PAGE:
It played a crucial part of the historic moon landing and now Houston Mission Control is going to be permanently preserved and put on display for the public.
To commemorate the 50th anniversary of the Apollo 11 landing, Space Centre Houston has restored the Mission Control Room Two to be exactly as it was on that iconic day in July 1969.
The ashtrays are the same, as are the telephones and the fabric weaves.
The final result even brought a former NASA engineer to tears when he went back today.
'I didn't think I was going to be that emotional but when I walked in there today it brought a lot of emotions back,' engineer Bill Moon (yes that is his real name), told 9News.
'I actually teared up.
'This is where all those men that you see in the video were during the approach and landing, making sure the spacecraft was actually going to be able to stay on the moon and then witnessing those first steps as well.
'There was a sense of pride, exuberance, but we didn't stop there because you didn't have a successful mission until you got the crew home.'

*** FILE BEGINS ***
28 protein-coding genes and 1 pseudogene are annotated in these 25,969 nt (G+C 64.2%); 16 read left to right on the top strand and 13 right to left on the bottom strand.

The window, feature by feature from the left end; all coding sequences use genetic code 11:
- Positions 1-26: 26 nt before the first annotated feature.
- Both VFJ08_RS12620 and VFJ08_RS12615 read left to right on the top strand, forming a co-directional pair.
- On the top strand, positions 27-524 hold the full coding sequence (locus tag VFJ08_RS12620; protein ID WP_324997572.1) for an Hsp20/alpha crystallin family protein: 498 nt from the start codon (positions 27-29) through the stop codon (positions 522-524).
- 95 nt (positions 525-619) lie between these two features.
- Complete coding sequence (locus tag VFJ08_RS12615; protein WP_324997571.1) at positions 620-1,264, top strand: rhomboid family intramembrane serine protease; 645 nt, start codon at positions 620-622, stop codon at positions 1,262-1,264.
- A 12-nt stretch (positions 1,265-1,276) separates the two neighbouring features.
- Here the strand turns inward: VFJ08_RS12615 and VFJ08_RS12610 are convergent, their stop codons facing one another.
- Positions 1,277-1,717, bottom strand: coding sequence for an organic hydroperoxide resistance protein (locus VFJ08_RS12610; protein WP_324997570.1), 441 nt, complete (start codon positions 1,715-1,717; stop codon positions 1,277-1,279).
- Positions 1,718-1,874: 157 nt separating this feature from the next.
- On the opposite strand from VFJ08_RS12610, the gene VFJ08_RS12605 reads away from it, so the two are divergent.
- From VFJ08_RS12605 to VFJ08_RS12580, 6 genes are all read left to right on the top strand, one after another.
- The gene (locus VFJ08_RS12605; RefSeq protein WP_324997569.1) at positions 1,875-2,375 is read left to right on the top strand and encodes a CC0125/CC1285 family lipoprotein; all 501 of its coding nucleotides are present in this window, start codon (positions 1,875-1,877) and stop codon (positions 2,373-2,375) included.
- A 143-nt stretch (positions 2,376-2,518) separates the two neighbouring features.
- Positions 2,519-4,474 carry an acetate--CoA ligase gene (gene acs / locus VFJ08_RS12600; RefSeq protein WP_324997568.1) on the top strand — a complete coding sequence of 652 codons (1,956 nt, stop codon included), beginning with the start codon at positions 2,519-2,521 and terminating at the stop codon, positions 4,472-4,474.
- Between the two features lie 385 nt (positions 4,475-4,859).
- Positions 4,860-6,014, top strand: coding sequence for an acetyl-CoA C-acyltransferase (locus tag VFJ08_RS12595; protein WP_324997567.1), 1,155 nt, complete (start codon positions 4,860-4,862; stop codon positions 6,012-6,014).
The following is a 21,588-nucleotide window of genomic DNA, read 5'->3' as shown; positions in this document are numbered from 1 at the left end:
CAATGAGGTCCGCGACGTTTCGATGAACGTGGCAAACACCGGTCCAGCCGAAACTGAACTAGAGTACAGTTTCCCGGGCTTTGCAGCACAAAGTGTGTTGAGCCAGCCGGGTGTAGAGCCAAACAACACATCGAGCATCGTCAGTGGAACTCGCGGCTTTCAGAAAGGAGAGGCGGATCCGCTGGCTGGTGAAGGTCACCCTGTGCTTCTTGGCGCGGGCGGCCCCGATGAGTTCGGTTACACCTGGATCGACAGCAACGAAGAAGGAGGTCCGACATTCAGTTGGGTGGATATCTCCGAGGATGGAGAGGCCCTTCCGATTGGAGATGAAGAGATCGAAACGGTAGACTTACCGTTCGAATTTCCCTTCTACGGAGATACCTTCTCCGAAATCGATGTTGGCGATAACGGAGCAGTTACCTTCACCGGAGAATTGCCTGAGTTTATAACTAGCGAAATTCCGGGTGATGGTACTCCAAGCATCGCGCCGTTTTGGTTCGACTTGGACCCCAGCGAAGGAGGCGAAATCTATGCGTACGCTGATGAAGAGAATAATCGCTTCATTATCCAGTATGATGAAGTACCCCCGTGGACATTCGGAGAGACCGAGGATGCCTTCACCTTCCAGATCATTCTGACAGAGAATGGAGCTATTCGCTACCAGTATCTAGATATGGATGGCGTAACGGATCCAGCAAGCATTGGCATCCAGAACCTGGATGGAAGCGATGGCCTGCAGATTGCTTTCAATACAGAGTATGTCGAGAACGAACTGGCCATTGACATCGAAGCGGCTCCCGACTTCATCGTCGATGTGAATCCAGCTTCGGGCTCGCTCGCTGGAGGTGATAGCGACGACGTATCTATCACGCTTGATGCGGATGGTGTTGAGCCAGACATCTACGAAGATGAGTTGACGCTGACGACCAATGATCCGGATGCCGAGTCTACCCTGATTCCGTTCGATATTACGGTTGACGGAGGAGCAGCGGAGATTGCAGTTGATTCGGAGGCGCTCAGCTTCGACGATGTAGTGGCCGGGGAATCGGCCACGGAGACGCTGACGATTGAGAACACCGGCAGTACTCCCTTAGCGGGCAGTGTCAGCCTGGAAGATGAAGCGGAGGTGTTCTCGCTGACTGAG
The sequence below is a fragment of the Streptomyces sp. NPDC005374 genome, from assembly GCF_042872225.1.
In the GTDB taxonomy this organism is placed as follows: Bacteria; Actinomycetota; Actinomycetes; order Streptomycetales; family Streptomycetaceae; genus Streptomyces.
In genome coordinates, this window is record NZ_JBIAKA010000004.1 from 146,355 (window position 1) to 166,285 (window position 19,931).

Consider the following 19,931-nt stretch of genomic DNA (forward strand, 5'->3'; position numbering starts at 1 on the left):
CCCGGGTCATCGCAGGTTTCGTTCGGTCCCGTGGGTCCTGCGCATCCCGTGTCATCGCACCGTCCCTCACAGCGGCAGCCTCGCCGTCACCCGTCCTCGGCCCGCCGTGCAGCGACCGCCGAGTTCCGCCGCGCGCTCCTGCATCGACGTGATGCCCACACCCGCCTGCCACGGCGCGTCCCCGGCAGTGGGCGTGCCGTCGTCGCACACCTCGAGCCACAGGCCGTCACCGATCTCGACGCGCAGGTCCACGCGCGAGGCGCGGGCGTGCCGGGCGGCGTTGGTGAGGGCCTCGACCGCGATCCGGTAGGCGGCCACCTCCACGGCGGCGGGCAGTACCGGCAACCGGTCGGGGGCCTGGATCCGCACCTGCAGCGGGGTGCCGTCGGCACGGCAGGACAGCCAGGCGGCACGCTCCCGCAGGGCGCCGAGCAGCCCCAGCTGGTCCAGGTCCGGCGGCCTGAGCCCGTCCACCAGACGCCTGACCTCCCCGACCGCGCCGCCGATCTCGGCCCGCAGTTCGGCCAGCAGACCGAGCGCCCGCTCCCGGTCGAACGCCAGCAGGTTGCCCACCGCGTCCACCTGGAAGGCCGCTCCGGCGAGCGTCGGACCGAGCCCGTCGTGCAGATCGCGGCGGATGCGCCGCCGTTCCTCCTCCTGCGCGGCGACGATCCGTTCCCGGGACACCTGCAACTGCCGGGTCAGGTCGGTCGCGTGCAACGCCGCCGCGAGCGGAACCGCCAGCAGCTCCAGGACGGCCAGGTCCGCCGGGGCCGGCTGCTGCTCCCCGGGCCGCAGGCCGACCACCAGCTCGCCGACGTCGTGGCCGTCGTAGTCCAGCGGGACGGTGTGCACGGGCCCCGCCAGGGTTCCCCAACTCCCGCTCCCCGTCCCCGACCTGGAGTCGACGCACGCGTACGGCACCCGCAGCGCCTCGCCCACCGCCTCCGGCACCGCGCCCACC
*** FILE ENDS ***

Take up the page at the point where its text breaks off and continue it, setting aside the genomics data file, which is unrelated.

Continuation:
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The room, which opened in 1965 and oversaw 18 Apollo and Gemini missions to space, has been declared a National Historic Landmark, although it hasn't always been so well looked after.
Once the Apollo program finished, Mission Control Two fell into a state of disrepair.
Access was not closely regulated, allowing items to be taken as souvenirs while some staff even used it as a lunch room to escape the Texas heat.
'It's like a museum when you come in and actually get to see the place where all this work actually occurred and all the people that were here during that time, is a testimony to that great team work,' Tracy Lamm, Chief Operating Officer at Space Centre Houston said.
He said the preservation of Mission Control is a valuable project for both the young and old.
'It's great for people to relive what they saw many years ago but also great for people to see it for the first time and see it in this environment where they really get to understand that situation and how close they actually were to calling off the landing,' Mr Lamm said.
There is one significant change that those who formerly worked in Mission Control have noticed. Gone is the smell of tobacco and coffee.
Lighting a cigar was a traditional celebration of a successful mission, but Bill Moon said the parties never lasted long.
'The crew could do the tickertapes and visit the cities, but the flight controllers had to focus on the next flight,' Mr Moon said.
'We smoked the cigars, waved the flags and drank a few beers, but then we had to get back to work because Apollo 12 was coming right down the pike.'
© Nine Digital Pty Ltd 2019